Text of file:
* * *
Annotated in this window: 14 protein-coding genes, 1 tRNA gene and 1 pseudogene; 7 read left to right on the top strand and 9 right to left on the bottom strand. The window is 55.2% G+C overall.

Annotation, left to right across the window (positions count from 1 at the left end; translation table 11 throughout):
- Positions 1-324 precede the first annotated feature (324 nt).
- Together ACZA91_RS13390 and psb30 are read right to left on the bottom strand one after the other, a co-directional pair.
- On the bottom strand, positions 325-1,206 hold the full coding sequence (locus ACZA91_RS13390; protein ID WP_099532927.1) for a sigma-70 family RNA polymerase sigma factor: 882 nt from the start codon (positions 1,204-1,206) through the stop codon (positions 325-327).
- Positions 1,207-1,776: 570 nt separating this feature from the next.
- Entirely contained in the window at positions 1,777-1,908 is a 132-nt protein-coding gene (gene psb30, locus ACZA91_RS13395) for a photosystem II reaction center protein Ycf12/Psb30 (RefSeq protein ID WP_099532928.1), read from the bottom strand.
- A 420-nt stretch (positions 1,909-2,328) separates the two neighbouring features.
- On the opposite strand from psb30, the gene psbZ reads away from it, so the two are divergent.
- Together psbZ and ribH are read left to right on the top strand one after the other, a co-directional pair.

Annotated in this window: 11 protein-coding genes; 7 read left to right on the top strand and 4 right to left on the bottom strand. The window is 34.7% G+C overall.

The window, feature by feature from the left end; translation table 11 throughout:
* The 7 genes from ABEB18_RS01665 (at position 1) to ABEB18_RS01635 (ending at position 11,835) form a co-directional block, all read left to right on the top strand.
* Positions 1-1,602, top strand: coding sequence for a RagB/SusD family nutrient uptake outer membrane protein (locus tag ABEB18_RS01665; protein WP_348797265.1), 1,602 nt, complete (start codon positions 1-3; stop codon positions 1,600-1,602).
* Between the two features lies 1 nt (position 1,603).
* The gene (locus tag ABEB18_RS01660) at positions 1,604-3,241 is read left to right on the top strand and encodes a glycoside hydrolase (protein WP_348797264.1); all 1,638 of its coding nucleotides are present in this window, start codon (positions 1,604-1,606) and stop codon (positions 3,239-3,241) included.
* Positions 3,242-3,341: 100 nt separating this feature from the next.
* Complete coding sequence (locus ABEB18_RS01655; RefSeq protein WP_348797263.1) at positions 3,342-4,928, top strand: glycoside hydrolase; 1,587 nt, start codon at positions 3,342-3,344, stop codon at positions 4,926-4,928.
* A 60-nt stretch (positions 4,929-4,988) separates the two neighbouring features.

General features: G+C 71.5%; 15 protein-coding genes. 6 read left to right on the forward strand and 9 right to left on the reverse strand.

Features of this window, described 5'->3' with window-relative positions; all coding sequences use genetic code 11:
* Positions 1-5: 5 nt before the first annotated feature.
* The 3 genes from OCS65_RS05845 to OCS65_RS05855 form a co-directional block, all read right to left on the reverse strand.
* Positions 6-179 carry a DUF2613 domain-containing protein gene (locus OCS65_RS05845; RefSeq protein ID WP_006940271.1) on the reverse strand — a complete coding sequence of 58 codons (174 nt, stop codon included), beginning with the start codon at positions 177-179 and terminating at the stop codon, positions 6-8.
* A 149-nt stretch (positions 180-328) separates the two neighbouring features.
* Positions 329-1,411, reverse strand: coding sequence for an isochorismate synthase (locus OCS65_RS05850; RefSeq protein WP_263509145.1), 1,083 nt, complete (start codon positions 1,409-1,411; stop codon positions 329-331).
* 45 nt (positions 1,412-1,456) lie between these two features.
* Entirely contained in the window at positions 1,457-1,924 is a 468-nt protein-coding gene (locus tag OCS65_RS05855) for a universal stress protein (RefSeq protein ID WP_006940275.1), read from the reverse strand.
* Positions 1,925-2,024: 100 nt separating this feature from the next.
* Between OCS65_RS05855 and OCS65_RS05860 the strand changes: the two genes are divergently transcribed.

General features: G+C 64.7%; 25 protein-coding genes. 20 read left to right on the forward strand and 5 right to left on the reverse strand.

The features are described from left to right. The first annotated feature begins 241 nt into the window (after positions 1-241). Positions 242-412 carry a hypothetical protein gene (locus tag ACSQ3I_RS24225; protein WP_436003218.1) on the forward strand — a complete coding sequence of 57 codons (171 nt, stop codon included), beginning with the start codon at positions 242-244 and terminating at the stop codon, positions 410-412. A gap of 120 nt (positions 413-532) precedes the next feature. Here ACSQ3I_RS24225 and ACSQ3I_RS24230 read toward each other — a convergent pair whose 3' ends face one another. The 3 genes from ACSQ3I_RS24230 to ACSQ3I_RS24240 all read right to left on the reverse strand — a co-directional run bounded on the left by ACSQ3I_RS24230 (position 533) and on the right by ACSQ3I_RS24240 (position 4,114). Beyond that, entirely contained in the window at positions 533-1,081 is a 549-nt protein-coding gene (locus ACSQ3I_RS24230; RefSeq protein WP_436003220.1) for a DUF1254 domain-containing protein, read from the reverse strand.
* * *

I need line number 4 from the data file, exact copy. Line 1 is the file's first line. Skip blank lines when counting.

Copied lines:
- Together ACZA91_RS13390 and psb30 are read right to left on the bottom strand one after the other, a co-directional pair.